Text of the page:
I thought that a whole month in one location in Fiji would feel like a long time. Maybe even an eternity considering I would be sharing a room with up to 3 other people. Yet, as I sit here writing this approaching the end of my time with Projects Abroad, I feel like I just arrived yesterday. Like I’m running out of time. Like I don’t want to leave.
To be honest I didn’t expect to be feeling like this. I thought adjusting to things would be a bit of a struggle – not an insurmountable one, but one nonetheless. From the heat; to being around a group of people all the time; to likely being the oldest; to not being able to cook my own food. I’ve lived by myself for the last 5 years so I thought this would be the most difficult part, but as it turns out, the things that were of greatest concern to me are actually what I am going to miss the most. I have grown accustomed to spending 24 hours a day, 7 days a week with this group of people and it is going to feel incredibly strange to not be around them anymore, to be back on my own.
It amazes me how quickly and deeply you can form friendships when you travel. Why that happens I’m not exactly sure. I suppose it’s a combination of things. Everyone is out of their comfort zone, meaning that generally people are more open and understanding. You also share experiences together that are so unique it creates lasting memories. Memories and experiences that are sometimes difficult to properly communicate to friends back home.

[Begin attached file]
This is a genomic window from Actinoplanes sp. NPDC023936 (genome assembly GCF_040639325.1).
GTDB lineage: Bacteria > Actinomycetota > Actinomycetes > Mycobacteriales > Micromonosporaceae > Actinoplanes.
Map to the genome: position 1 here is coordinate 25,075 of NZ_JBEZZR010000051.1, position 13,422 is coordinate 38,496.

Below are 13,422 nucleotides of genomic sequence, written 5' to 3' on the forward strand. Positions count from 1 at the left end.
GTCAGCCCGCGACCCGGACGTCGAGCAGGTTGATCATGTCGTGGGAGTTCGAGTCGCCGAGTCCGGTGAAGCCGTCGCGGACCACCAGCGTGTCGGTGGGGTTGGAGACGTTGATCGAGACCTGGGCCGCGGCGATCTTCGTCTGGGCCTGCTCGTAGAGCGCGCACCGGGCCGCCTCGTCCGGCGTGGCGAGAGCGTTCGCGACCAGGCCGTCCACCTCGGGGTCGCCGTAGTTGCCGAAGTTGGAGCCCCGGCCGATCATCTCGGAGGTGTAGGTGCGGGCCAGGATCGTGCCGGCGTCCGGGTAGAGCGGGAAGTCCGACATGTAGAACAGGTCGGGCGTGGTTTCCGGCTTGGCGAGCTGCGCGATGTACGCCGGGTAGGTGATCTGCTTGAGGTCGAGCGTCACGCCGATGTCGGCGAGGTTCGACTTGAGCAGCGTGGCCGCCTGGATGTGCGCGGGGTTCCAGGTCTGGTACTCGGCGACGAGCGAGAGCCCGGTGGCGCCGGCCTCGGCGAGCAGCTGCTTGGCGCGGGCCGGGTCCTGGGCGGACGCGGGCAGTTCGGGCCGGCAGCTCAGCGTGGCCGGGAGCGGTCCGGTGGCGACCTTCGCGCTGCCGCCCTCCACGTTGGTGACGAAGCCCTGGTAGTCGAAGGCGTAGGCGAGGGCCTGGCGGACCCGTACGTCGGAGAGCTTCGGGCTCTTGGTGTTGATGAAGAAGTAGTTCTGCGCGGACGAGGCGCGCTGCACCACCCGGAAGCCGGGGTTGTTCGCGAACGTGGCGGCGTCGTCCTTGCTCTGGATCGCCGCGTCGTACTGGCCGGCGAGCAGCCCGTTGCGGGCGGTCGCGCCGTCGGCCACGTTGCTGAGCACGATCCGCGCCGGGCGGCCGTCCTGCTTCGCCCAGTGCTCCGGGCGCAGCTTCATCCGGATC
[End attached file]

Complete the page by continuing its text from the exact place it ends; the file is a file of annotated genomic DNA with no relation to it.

Most importantly though, I’ve found that what makes being here at the project different from anywhere else I’ve travelled is that we are all focused on the goals of the shark conservation program. We have the same interests and values and are working together to do something we believe in. The work here is not always easy, it’s not just diving and sitting by the beach. Two weeks ago we helped to paint a local school in the midday heat and just this past week I was shovelling topsoil in 32 degree weather so we could repopulate the mangrove nursery. All of these are integral parts of the project that I will explain in another blog, but the point here is that when you see your friends not only carrying their weight but working their asses off it motivates you to do the same. You develop a respect for these people that makes you start to feel like family.
That’s what’s different. I’ve just begun to feel like part of a small family here and now I am leaving. Some I’ve met just for a few short days and others who I have spent my entire time with here. We are an eclectic group from all over the world, which in part is what makes saying goodbye so hard – I don’t know when I’m going to see them again. We’re Canadian, American, German, Norwegian, Swiss, Australian, Swedish, Indonesian, Netherlandish and South African. I know that things just won’t be the same without them.
I left my small town in hopes of finding vibrant, thriving, like-minded community. I suppose I never expected to find it so quickly, with a melting pot of nationalities halfway across the world.